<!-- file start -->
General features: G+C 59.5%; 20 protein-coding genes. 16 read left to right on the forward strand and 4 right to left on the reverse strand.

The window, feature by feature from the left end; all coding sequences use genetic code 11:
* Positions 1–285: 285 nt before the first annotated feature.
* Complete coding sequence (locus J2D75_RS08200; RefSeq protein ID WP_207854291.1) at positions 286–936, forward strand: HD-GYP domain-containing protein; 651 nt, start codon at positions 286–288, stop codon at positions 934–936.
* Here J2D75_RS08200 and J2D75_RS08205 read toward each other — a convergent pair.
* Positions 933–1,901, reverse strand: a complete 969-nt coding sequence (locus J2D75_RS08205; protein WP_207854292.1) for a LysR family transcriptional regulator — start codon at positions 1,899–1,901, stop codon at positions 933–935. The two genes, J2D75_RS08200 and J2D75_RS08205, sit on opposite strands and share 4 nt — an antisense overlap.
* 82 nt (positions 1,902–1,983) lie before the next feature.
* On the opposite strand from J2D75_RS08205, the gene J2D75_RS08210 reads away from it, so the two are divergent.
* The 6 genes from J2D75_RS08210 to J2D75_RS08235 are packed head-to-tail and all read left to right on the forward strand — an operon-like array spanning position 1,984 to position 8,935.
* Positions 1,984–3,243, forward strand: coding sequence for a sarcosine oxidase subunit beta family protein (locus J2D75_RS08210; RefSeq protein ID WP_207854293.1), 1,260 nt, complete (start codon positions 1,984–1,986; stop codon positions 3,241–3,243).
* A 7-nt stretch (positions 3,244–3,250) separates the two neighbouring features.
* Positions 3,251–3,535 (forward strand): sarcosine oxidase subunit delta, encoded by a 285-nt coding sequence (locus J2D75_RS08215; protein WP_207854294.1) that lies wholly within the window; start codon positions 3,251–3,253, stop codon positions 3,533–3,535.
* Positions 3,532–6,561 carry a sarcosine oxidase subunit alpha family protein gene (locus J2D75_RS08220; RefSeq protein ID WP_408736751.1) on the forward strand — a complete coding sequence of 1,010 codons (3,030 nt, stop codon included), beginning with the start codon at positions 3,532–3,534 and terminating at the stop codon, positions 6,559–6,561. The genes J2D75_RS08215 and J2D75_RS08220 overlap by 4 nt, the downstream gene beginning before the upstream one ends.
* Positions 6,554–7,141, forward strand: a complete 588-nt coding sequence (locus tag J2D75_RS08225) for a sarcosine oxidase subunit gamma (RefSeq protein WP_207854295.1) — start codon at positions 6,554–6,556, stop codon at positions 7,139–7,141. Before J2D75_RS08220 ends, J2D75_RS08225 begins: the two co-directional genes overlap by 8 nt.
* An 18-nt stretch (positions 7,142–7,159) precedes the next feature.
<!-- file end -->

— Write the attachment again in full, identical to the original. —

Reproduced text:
General features: G+C 59.5%; 20 protein-coding genes. 16 read left to right on the forward strand and 4 right to left on the reverse strand.

The window, feature by feature from the left end; all coding sequences use genetic code 11:
* Positions 1–285: 285 nt before the first annotated feature.
* Complete coding sequence (locus J2D75_RS08200; RefSeq protein ID WP_207854291.1) at positions 286–936, forward strand: HD-GYP domain-containing protein; 651 nt, start codon at positions 286–288, stop codon at positions 934–936.
* Here J2D75_RS08200 and J2D75_RS08205 read toward each other — a convergent pair.
* Positions 933–1,901, reverse strand: a complete 969-nt coding sequence (locus J2D75_RS08205; protein WP_207854292.1) for a LysR family transcriptional regulator — start codon at positions 1,899–1,901, stop codon at positions 933–935. The two genes, J2D75_RS08200 and J2D75_RS08205, sit on opposite strands and share 4 nt — an antisense overlap.
* 82 nt (positions 1,902–1,983) lie before the next feature.
* On the opposite strand from J2D75_RS08205, the gene J2D75_RS08210 reads away from it, so the two are divergent.
* The 6 genes from J2D75_RS08210 to J2D75_RS08235 are packed head-to-tail and all read left to right on the forward strand — an operon-like array spanning position 1,984 to position 8,935.
* Positions 1,984–3,243, forward strand: coding sequence for a sarcosine oxidase subunit beta family protein (locus J2D75_RS08210; RefSeq protein ID WP_207854293.1), 1,260 nt, complete (start codon positions 1,984–1,986; stop codon positions 3,241–3,243).
* A 7-nt stretch (positions 3,244–3,250) separates the two neighbouring features.
* Positions 3,251–3,535 (forward strand): sarcosine oxidase subunit delta, encoded by a 285-nt coding sequence (locus J2D75_RS08215; protein WP_207854294.1) that lies wholly within the window; start codon positions 3,251–3,253, stop codon positions 3,533–3,535.
* Positions 3,532–6,561 carry a sarcosine oxidase subunit alpha family protein gene (locus J2D75_RS08220; RefSeq protein ID WP_408736751.1) on the forward strand — a complete coding sequence of 1,010 codons (3,030 nt, stop codon included), beginning with the start codon at positions 3,532–3,534 and terminating at the stop codon, positions 6,559–6,561. The genes J2D75_RS08215 and J2D75_RS08220 overlap by 4 nt, the downstream gene beginning before the upstream one ends.
* Positions 6,554–7,141, forward strand: a complete 588-nt coding sequence (locus tag J2D75_RS08225) for a sarcosine oxidase subunit gamma (RefSeq protein WP_207854295.1) — start codon at positions 6,554–6,556, stop codon at positions 7,139–7,141. Before J2D75_RS08220 ends, J2D75_RS08225 begins: the two co-directional genes overlap by 8 nt.
* An 18-nt stretch (positions 7,142–7,159) precedes the next feature.